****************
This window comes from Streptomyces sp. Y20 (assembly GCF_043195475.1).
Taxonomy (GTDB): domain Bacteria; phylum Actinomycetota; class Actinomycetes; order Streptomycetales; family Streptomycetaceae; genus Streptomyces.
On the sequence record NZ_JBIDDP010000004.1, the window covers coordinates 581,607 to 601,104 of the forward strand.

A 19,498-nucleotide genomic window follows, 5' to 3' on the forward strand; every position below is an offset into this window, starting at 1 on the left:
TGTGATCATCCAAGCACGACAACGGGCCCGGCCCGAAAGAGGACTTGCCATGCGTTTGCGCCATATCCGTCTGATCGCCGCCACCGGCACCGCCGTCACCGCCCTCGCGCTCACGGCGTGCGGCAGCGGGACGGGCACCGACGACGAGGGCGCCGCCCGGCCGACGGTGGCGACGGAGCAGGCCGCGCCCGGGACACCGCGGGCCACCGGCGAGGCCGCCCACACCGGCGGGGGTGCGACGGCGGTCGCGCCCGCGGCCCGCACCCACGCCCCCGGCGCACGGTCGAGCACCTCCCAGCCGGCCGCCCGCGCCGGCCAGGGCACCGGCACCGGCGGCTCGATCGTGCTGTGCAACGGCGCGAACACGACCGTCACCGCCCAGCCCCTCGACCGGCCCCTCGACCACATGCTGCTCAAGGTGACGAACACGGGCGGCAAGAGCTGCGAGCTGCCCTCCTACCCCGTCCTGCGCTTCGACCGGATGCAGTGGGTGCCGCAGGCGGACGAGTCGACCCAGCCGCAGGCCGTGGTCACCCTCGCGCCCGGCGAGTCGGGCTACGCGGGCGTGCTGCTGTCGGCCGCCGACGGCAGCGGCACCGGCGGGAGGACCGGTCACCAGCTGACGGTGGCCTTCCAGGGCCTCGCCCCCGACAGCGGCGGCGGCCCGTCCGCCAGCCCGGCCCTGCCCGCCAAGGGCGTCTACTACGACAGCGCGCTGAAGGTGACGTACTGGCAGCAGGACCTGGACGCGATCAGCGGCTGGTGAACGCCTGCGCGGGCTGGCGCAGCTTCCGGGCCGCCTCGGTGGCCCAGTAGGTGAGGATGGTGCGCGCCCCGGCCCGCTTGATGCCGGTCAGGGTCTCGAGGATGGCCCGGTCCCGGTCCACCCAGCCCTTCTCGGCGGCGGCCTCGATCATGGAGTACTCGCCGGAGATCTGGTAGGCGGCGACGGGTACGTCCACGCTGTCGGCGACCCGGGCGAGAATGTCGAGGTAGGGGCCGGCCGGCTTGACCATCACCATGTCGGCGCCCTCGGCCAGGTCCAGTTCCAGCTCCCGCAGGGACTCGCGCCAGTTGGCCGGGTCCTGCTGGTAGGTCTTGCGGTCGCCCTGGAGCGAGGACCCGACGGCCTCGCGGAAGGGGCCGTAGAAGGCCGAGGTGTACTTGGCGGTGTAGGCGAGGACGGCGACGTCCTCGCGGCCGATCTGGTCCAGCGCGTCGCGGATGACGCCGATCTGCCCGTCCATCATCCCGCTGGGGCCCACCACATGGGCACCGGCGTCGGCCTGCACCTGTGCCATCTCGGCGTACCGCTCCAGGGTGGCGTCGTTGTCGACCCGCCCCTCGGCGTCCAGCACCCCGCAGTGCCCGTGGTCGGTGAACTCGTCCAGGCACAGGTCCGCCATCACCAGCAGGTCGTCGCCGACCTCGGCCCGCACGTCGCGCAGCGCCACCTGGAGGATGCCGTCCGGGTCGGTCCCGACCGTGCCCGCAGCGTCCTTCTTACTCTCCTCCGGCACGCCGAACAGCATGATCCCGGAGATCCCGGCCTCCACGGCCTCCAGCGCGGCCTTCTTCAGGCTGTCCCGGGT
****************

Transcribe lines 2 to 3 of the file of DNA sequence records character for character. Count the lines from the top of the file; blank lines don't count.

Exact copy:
Taxonomy (GTDB): domain Bacteria; phylum Actinomycetota; class Actinomycetes; order Streptomycetales; family Streptomycetaceae; genus Streptomyces.
On the sequence record NZ_JBIDDP010000004.1, the window covers coordinates 581,607 to 601,104 of the forward strand.